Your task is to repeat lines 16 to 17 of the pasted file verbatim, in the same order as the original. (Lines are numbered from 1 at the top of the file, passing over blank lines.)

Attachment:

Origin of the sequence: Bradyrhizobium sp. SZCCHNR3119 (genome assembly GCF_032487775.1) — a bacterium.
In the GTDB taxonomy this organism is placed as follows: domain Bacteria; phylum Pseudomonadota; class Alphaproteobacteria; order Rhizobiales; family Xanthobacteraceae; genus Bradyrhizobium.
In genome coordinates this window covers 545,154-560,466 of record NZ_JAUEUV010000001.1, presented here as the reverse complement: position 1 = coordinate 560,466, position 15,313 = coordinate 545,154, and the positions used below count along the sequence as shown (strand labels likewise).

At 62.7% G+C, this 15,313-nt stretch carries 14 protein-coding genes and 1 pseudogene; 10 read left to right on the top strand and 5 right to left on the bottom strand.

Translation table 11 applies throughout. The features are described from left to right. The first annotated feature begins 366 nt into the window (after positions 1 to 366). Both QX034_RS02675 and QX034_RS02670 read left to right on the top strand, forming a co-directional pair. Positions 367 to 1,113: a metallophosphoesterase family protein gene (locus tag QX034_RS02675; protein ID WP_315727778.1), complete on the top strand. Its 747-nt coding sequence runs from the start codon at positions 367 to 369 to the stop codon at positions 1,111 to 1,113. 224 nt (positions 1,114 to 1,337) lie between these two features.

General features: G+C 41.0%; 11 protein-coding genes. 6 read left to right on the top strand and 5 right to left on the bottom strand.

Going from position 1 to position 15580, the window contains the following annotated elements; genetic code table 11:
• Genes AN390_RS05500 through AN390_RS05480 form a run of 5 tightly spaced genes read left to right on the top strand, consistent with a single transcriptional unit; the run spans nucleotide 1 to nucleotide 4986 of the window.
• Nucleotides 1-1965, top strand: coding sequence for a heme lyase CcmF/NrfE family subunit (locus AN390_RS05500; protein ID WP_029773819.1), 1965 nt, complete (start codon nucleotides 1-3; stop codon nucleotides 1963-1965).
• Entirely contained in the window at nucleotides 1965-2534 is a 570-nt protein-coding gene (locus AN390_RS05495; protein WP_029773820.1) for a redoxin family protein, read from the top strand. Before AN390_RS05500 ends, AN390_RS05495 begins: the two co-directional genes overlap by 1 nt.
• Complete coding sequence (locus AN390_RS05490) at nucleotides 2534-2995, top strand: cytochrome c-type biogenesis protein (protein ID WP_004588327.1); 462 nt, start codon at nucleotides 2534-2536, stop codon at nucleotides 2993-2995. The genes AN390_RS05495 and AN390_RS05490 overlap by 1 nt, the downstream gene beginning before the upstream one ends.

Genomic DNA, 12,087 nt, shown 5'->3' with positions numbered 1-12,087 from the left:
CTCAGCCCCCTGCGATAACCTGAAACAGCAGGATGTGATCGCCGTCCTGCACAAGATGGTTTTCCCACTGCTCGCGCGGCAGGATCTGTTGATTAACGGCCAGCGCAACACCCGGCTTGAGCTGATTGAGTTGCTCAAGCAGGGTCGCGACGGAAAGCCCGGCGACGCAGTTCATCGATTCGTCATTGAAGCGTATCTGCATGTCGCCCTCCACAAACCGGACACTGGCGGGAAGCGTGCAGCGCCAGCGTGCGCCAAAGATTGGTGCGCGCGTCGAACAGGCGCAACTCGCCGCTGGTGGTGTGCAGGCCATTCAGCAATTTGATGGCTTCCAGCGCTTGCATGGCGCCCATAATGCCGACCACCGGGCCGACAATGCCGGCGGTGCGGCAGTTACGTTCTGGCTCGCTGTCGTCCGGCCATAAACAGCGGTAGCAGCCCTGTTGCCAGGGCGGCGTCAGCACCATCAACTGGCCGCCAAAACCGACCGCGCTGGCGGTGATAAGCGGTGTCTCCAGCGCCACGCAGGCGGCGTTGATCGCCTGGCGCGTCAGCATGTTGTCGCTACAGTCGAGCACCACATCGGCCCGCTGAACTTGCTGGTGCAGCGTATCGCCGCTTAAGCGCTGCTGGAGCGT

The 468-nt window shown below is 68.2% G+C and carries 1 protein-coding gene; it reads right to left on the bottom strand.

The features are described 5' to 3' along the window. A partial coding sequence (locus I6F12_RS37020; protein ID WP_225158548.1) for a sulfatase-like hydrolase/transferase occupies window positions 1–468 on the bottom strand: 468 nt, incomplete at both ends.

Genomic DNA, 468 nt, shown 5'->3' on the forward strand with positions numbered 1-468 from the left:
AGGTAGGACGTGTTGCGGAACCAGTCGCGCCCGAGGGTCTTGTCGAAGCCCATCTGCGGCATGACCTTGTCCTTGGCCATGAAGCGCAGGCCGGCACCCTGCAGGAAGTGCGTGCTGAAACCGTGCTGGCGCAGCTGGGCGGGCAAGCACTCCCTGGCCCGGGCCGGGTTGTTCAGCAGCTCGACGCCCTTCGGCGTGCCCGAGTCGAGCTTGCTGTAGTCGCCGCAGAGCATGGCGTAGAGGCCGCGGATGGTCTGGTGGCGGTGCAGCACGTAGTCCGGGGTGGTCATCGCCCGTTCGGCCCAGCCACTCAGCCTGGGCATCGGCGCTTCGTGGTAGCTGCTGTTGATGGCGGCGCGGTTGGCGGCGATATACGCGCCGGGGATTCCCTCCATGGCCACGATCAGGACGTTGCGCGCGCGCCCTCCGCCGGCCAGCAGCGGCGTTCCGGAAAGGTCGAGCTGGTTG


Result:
Genomic DNA, 468 nt, shown 5'->3' on the forward strand with positions numbered 1-468 from the left:
AGGTAGGACGTGTTGCGGAACCAGTCGCGCCCGAGGGTCTTGTCGAAGCCCATCTGCGGCATGACCTTGTCCTTGGCCATGAAGCGCAGGCCGGCACCCTGCAGGAAGTGCGTGCTGAAACCGTGCTGGCGCAGCTGGGCGGGCAAGCACTCCCTGGCCCGGGCCGGGTTGTTCAGCAGCTCGACGCCCTTCGGCGTGCCCGAGTCGAGCTTGCTGTAGTCGCCGCAGAGCATGGCGTAGAGGCCGCGGATGGTCTGGTGGCGGTGCAGCACGTAGTCCGGGGTGGTCATCGCCCGTTCGGCCCAGCCACTCAGCCTGGGCATCGGCGCTTCGTGGTAGCTGCTGTTGATGGCGGCGCGGTTGGCGGCGATATACGCGCCGGGGATTCCCTCCATGGCCACGATCAGGACGTTGCGCGCGCGCCCTCCGCCGGCCAGCAGCGGCGTTCCGGAAAGGTCGAGCTGGTTG